"I provide my patients with a listening ear and have been there for them in many situations such as depression, anxiety and grief."
Annette started off as a trainee dental nurse and worked her way up to becoming a qualified dental therapist and hygienist. She hopes to have her own practice one day. Read her story.
I love the patient contact and the difference I can make to their lives by improving their oral health and systemic wellbeing.
I started as a trainee dental nurse in 2006. I loved the industry and was excited to learn how I could extend my skills and help patients even more. A year later, I qualified as a dental nurse. Then I started working with some fabulous hygienists and really liked how they interacted with patients, providing them with vital treatment options.
I found out about a dental therapist’s role after looking at courses and speaking to peers. This really excited me as I would have the opportunity to treat patients on an even wider scope, increasing my skill set.
I had no A-levels so I completed a year-long Access to university course, alongside my dental nursing job. I was placed on a ‘reserve list’ at my local University of Sheffield and managed to get a place last minute but before this offer I was set to head to Glasgow for my placement to start there. My advice would be to have a back-up plan and don’t rely on getting into just one school.
My days vary, depending which practices I am working in. I have busy days which include back-to-back restorative dentistry and there are days when I focus on prevention and dental hygiene. My favourite is the cosmetic approach to dentistry with smile ‘makeovers’ and composite bonding, which is a recent enhancement to my career.
I love the patient contact and the difference I can make to their lives by improving their oral health and systemic wellbeing. I provide my patients with a listening ear and have been there for them in many situations such as depression, anxiety and grief.
In my short career, I have seen a handful of patients with suspected oral cancers and basal cell carcinomas which I have referred. This has been a pivotal point in my career as I realise the importance of a profession like mine.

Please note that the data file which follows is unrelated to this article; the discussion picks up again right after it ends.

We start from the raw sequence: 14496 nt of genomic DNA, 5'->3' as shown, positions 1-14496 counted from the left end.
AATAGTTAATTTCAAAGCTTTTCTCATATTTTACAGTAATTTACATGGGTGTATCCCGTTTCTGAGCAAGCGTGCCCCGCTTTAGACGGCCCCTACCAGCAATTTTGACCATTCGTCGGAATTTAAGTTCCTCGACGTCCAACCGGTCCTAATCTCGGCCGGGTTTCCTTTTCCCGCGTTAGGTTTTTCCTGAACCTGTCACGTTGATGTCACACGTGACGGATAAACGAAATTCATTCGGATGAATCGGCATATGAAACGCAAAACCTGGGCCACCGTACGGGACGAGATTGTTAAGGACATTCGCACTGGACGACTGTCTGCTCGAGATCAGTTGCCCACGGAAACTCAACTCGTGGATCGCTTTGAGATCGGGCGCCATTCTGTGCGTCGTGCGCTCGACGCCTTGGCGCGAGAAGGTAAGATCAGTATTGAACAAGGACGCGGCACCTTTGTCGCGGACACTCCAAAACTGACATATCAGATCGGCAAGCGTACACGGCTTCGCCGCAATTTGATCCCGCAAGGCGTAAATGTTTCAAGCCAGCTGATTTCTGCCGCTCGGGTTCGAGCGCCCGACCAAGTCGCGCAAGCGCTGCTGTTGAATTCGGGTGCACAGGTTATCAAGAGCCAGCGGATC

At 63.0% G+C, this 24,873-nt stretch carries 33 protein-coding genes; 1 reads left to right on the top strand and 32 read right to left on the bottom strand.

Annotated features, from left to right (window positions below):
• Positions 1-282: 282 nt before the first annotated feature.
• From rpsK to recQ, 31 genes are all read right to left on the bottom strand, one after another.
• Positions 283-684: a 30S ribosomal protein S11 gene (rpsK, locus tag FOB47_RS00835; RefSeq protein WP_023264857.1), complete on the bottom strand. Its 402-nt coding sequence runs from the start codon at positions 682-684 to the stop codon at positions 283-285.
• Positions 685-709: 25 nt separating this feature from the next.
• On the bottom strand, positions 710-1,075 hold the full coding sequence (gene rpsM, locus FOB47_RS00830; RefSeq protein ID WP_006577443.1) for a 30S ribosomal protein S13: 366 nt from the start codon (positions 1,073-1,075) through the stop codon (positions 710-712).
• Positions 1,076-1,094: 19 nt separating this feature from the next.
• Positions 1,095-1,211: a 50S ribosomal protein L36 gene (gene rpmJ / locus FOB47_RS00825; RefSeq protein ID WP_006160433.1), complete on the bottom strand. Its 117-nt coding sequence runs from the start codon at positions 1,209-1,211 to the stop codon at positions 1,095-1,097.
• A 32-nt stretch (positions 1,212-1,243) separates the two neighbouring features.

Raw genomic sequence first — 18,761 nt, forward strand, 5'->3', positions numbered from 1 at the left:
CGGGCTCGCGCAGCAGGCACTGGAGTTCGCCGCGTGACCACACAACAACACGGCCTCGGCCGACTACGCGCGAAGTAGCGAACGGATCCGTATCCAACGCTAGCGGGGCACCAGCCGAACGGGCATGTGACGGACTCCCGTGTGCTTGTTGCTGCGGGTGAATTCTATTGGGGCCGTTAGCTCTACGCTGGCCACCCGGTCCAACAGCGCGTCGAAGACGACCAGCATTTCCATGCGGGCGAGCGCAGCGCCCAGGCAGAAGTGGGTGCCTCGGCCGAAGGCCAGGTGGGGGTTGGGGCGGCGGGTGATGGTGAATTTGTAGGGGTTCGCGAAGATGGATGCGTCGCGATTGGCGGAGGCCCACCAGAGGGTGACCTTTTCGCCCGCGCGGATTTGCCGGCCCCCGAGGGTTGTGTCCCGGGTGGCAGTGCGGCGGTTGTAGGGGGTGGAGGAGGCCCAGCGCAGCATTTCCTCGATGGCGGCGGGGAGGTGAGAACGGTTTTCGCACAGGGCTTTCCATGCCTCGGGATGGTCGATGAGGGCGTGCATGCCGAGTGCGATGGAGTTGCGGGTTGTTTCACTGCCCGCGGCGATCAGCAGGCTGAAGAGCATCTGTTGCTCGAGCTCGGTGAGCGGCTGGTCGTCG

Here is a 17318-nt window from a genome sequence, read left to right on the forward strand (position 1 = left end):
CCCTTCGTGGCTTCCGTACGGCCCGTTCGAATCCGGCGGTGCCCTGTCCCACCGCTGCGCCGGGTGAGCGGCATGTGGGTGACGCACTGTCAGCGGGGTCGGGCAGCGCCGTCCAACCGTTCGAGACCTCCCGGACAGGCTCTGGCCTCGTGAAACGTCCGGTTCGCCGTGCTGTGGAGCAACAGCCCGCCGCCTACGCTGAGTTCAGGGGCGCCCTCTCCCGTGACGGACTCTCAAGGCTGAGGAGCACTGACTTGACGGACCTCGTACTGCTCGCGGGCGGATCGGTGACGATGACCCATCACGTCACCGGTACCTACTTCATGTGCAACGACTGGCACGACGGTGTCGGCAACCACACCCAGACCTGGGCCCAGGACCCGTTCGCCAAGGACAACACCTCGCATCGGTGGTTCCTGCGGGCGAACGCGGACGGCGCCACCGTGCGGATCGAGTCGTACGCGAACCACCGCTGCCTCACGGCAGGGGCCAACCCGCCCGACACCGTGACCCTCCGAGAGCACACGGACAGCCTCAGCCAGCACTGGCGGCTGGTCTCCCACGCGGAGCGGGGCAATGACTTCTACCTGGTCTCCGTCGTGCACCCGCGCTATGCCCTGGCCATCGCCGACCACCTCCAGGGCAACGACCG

An early diagnosis would provide a better outcome for my patients. This highlights the importance of direct access which means that a patient may see me without visiting a dentist first, thus giving them more options for treatments and appointment availability
I am an avid member and executive committee member of the British Society of Dental Hygienists and Dental Therapists (BSDHT). This has been a vital element of my career – keeping up to date with the profession and empowering new and current members into utilising their full skill set.
We ordinarily work with a general dentist who is responsible for prescribing items like local anaesthesia and fluoride, things we routinely need and use on a daily basis. We can however work within our scope via direct access.
The biggest challenge I have to date is prescribing rights for certain medications and products to complete my job with the best outcome for my patients. Improving patients’ options is something that my profession is working toward.
I am an avid runner and find running great for managing stress levels and mindfulness. I love the gym too and this is usually an escape, some ‘me time’ after work. I have a young family and love spending time with them at the weekends.
I would love to have my own practice one day, providing the best care I can for patients. I plan to mentor individuals over the next few years to encourage more skill mix and integration of therapists into the day-to-day work of dental teams.
I have a keen interest in digital marketing and endeavour to educate both my patients and my peers about the benefits a dental therapist can bring to every practice!
For those considering this role, you need to have resilience, and be approachable and adaptable.